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In C, shall I prefer constants over defines? I've reading a lot of code lately, and all of the examples make heavy use of defines.

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15  
Be wary of Stockholm syndrome! –  Potatoswatter Feb 22 '10 at 1:56
    
This answer is relevant. –  Aseem Bansal Aug 5 '13 at 18:23
    
possible duplicate of "static const" vs "#define" in C –  Jonathan Leffler Sep 22 '13 at 3:44

10 Answers 10

up vote 79 down vote accepted

No, in general you should not use const-qualified objects in C to create names constants. In order to create a named constant in C you should use either macros (#define) or enums. In fact, C language has no constants, in the sense that you seem to imply. (C is significantly different from C++ in this regard)

In C language the notions of constant and constant expression are defined very differently from C++. In C constant means a literal value, like 123. Here are some examples of constants in C

123
34.58
'x'

Constants in C can be used to build constant expressions. However, since const-qualified objects of any type are not a constants in C, they cannot be used in constant expressions, and, consequently, you cannot use const-qualified objects where constant expressions are required.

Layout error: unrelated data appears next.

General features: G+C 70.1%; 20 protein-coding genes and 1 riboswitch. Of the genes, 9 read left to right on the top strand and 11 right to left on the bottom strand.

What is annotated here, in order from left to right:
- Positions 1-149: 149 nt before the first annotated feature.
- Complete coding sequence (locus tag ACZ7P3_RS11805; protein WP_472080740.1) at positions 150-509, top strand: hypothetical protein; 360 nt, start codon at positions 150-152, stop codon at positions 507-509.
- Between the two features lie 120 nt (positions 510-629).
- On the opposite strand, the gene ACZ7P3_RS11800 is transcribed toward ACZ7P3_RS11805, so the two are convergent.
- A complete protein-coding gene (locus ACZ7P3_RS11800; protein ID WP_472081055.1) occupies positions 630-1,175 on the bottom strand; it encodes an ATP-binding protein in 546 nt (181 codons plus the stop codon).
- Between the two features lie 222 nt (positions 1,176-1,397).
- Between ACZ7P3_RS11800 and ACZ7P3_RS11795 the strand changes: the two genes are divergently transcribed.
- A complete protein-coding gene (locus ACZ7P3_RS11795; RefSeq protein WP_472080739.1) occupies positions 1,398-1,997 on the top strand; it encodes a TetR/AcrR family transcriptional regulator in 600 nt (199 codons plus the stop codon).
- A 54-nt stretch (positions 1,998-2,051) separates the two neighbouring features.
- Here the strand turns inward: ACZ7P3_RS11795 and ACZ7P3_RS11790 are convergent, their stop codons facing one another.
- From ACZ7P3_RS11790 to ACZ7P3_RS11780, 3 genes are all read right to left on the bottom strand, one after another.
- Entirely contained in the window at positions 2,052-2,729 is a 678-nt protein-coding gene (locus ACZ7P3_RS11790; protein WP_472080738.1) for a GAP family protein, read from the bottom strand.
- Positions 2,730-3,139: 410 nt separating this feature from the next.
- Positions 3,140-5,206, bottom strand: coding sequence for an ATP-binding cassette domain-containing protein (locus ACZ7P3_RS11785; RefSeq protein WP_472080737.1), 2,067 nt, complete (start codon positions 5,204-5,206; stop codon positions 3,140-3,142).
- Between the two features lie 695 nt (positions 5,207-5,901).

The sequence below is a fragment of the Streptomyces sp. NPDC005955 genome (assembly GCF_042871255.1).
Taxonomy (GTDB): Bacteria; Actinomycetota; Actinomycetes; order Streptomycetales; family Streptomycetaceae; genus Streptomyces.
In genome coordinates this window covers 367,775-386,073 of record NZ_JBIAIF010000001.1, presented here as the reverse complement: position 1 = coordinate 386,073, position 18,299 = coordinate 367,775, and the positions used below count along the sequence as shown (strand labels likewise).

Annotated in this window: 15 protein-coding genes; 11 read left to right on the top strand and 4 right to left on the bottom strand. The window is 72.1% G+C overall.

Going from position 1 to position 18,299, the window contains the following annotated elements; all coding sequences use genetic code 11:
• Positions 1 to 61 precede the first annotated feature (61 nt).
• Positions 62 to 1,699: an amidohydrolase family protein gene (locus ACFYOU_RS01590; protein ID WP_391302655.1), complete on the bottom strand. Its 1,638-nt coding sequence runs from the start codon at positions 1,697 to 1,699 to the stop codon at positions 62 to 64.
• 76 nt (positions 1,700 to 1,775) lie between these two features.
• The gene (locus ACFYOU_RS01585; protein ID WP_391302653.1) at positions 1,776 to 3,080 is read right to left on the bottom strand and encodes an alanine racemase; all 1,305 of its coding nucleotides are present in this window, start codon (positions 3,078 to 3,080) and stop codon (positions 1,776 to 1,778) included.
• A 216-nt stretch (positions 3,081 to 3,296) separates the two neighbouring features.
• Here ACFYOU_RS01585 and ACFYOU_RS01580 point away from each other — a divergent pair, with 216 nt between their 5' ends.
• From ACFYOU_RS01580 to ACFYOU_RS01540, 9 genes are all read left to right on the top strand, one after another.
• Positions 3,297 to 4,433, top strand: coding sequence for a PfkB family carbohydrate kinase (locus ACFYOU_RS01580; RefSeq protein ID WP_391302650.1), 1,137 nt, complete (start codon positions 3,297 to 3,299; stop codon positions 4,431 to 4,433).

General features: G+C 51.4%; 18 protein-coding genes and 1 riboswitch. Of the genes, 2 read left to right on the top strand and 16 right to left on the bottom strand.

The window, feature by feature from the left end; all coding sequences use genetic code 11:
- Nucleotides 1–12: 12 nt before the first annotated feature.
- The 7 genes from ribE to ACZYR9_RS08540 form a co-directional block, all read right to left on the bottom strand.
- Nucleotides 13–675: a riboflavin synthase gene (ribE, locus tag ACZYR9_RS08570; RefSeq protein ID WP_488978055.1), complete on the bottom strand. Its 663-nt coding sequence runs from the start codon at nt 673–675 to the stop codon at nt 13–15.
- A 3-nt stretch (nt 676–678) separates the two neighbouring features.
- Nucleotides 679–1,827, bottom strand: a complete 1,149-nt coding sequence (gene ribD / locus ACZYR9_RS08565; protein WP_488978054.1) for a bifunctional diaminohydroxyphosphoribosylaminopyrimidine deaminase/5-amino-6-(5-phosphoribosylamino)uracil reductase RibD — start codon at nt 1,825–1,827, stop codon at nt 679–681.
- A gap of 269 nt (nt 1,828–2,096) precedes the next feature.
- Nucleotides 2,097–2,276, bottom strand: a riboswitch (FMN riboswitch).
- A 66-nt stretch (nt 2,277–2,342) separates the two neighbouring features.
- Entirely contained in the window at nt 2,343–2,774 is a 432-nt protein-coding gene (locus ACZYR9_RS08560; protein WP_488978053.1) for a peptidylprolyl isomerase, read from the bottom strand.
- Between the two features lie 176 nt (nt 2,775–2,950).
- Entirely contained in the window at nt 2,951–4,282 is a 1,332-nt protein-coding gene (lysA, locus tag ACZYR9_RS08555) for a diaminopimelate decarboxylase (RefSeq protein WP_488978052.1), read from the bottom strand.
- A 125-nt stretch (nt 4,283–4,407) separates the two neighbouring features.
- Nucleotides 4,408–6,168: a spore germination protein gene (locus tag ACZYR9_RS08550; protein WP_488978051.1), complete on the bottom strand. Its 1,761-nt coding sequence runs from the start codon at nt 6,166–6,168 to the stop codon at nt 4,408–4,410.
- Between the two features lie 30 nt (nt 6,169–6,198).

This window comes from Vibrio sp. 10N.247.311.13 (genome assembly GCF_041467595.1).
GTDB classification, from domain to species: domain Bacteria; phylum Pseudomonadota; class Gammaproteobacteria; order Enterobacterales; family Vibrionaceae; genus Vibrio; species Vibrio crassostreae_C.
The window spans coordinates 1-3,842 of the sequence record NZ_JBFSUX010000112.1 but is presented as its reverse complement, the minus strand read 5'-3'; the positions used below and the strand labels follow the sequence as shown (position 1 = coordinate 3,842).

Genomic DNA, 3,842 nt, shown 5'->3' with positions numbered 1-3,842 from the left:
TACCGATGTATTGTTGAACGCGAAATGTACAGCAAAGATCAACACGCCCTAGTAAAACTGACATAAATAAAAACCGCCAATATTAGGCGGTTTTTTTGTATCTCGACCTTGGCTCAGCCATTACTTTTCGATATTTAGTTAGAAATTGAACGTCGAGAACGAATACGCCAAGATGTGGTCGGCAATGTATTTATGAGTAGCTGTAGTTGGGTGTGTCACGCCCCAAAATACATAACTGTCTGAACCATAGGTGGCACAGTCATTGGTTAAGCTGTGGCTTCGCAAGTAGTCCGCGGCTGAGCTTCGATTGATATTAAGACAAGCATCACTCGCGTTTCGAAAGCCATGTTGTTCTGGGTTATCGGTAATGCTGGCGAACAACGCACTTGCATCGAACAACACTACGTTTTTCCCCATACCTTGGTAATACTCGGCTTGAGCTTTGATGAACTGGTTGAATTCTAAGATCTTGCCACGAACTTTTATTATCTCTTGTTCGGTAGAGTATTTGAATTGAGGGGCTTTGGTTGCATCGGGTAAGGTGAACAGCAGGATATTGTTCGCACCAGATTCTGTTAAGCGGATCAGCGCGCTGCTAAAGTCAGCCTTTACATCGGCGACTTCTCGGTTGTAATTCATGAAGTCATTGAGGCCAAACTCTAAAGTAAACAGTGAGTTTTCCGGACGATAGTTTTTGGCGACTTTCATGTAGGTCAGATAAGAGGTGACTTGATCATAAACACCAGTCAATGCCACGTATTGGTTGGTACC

For example, the following is not a constant

const int C = 123; /* C is not a constant!!! */

and since the above C is not a constant, it cannot be used to declare an array type in file scope

typedef int TArray[C]; /* ERROR: constant expression required */

It cannot be used as a case label

switch (i) {
  case C: ; /* ERROR: constant expression required */
}

It cannot be used as bit-field width

struct S {
  int f : C; /* ERROR: constant expression required */
};

It cannot be used as an initializer for an object with static storage duration

static int i = C; /* ERROR: constant expression required */

It cannot be used as a enum initializer

enum {
  E = C /* ERROR: constant expression required */
};

i.e it cannot be used anywhere where a constant is required.

This might seem counter-intuitive, but this is how C the language is defined.

This is why you see these numerous #define-s in the code you are working with. Again, in C language const-qualified object have very limited use. They are basically completely useless as "constants", which is why in C language you are basically forced to use #define or enums to declare true constants.

Of course, in situations when a const-qualified object works for you, i.e. it does what you want it to do, it is indeed superior to macros in many ways, since it is scoped and typed. You should probably prefer such objects where applicable, however in general case you'll have to take into account the above.

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12  
+1 for understanding and properly articulating C/C++ differences, a point which seems to be lost on many people. –  asveikau Feb 22 '10 at 2:19
1  
Nice answer. Thanks for highlighting the issue with const-qualified variables for declaring array sizes. –  Craig McQueen Feb 22 '10 at 2:35
2